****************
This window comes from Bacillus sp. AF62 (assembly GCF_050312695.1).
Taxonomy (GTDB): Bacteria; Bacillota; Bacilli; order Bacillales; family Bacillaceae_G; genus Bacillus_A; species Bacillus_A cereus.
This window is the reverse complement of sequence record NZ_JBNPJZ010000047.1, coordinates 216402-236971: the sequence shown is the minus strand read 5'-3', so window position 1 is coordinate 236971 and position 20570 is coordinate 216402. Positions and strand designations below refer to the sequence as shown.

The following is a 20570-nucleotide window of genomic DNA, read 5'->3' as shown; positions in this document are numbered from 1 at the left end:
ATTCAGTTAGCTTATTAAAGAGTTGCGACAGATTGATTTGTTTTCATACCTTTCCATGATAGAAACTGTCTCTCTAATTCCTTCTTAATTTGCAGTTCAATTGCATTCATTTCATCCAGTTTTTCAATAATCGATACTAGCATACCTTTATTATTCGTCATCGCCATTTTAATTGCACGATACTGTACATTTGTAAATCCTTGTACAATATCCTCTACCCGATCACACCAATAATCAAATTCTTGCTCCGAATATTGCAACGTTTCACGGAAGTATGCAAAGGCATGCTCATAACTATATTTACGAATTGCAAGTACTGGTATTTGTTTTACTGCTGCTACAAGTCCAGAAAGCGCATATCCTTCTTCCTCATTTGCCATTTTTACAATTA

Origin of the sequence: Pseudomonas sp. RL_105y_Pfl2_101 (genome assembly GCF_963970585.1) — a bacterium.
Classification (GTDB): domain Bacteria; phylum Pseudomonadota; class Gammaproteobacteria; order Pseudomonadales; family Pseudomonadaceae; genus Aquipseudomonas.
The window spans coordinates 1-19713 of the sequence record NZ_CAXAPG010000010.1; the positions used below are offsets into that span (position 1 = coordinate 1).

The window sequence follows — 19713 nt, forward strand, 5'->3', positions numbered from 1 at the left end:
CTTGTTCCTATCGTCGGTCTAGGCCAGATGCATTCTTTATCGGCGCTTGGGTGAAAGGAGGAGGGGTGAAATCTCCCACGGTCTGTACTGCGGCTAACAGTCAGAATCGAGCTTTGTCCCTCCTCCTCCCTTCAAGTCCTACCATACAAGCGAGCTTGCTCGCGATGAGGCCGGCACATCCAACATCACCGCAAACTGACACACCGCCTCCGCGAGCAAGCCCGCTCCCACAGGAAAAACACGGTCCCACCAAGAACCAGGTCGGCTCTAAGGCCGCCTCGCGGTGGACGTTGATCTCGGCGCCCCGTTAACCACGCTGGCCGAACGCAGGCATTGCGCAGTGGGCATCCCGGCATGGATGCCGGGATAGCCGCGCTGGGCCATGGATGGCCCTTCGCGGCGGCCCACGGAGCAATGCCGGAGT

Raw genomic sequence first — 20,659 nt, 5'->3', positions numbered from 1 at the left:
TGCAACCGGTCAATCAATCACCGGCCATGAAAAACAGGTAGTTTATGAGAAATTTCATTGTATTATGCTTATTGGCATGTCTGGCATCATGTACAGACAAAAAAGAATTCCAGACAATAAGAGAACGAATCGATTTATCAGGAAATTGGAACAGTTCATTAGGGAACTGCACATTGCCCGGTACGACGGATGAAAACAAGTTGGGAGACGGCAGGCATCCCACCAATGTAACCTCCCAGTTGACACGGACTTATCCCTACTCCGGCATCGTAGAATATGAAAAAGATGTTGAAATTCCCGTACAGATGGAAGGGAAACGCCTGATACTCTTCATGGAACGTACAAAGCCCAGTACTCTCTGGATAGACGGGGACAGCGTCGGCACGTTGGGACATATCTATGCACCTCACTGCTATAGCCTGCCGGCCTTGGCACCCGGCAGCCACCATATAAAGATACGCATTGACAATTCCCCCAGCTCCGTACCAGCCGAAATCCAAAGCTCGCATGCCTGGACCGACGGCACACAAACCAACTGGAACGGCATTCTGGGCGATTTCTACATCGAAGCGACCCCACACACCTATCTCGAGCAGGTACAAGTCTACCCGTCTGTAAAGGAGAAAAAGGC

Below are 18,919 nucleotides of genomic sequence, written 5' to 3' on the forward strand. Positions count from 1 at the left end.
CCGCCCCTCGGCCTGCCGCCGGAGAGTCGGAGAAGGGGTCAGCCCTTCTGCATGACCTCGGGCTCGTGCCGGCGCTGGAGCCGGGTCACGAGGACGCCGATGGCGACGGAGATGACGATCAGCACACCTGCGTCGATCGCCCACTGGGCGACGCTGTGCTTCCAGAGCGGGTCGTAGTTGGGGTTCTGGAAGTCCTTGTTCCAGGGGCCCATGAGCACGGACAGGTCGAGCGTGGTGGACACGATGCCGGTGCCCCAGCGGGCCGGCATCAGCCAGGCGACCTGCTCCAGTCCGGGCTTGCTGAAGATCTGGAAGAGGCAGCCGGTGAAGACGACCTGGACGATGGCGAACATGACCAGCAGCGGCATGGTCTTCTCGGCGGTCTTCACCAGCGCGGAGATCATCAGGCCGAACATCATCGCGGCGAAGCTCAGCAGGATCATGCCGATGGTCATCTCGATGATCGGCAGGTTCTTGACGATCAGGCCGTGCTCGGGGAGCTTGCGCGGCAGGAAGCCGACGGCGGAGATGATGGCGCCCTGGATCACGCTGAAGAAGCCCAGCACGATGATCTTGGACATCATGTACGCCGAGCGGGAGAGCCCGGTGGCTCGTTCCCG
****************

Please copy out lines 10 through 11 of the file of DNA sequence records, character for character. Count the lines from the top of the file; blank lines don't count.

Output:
CTTGTTCCTATCGTCGGTCTAGGCCAGATGCATTCTTTATCGGCGCTTGGGTGAAAGGAGGAGGGGTGAAATCTCCCACGGTCTGTACTGCGGCTAACAGTCAGAATCGAGCTTTGTCCCTCCTCCTCCCTTCAAGTCCTACCATACAAGCGAGCTTGCTCGCGATGAGGCCGGCACATCCAACATCACCGCAAACTGACACACCGCCTCCGCGAGCAAGCCCGCTCCCACAGGAAAAACACGGTCCCACCAAGAACCAGGTCGGCTCTAAGGCCGCCTCGCGGTGGACGTTGATCTCGGCGCCCCGTTAACCACGCTGGCCGAACGCAGGCATTGCGCAGTGGGCATCCCGGCATGGATGCCGGGATAGCCGCGCTGGGCCATGGATGGCCCTTCGCGGCGGCCCACGGAGCAATGCCGGAGT

Raw genomic sequence first — 20,659 nt, 5'->3', positions numbered from 1 at the left: